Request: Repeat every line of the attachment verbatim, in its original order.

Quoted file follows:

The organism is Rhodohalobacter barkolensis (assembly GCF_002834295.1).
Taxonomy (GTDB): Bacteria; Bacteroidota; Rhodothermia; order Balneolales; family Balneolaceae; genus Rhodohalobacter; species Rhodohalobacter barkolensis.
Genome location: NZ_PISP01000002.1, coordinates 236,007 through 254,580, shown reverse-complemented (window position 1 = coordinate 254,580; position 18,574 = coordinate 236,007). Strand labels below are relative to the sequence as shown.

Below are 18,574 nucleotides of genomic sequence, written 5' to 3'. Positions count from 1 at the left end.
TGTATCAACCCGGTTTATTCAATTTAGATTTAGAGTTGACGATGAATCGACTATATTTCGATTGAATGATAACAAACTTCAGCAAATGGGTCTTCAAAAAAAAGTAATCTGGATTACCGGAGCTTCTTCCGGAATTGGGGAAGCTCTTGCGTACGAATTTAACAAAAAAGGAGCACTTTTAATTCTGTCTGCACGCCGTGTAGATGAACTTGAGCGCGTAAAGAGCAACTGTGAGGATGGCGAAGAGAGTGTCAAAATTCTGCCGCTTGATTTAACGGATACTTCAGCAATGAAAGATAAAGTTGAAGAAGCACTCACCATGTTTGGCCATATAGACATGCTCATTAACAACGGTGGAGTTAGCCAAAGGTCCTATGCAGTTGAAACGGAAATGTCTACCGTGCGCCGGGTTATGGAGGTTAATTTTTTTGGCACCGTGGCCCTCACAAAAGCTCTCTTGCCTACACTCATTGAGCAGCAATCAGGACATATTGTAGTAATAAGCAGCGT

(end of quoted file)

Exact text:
The organism is Rhodohalobacter barkolensis (assembly GCF_002834295.1).
Taxonomy (GTDB): Bacteria; Bacteroidota; Rhodothermia; order Balneolales; family Balneolaceae; genus Rhodohalobacter; species Rhodohalobacter barkolensis.
Genome location: NZ_PISP01000002.1, coordinates 236,007 through 254,580, shown reverse-complemented (window position 1 = coordinate 254,580; position 18,574 = coordinate 236,007). Strand labels below are relative to the sequence as shown.

Below are 18,574 nucleotides of genomic sequence, written 5' to 3'. Positions count from 1 at the left end.
TGTATCAACCCGGTTTATTCAATTTAGATTTAGAGTTGACGATGAATCGACTATATTTCGATTGAATGATAACAAACTTCAGCAAATGGGTCTTCAAAAAAAAGTAATCTGGATTACCGGAGCTTCTTCCGGAATTGGGGAAGCTCTTGCGTACGAATTTAACAAAAAAGGAGCACTTTTAATTCTGTCTGCACGCCGTGTAGATGAACTTGAGCGCGTAAAGAGCAACTGTGAGGATGGCGAAGAGAGTGTCAAAATTCTGCCGCTTGATTTAACGGATACTTCAGCAATGAAAGATAAAGTTGAAGAAGCACTCACCATGTTTGGCCATATAGACATGCTCATTAACAACGGTGGAGTTAGCCAAAGGTCCTATGCAGTTGAAACGGAAATGTCTACCGTGCGCCGGGTTATGGAGGTTAATTTTTTTGGCACCGTGGCCCTCACAAAAGCTCTCTTGCCTACACTCATTGAGCAGCAATCAGGACATATTGTAGTAATAAGCAGCGT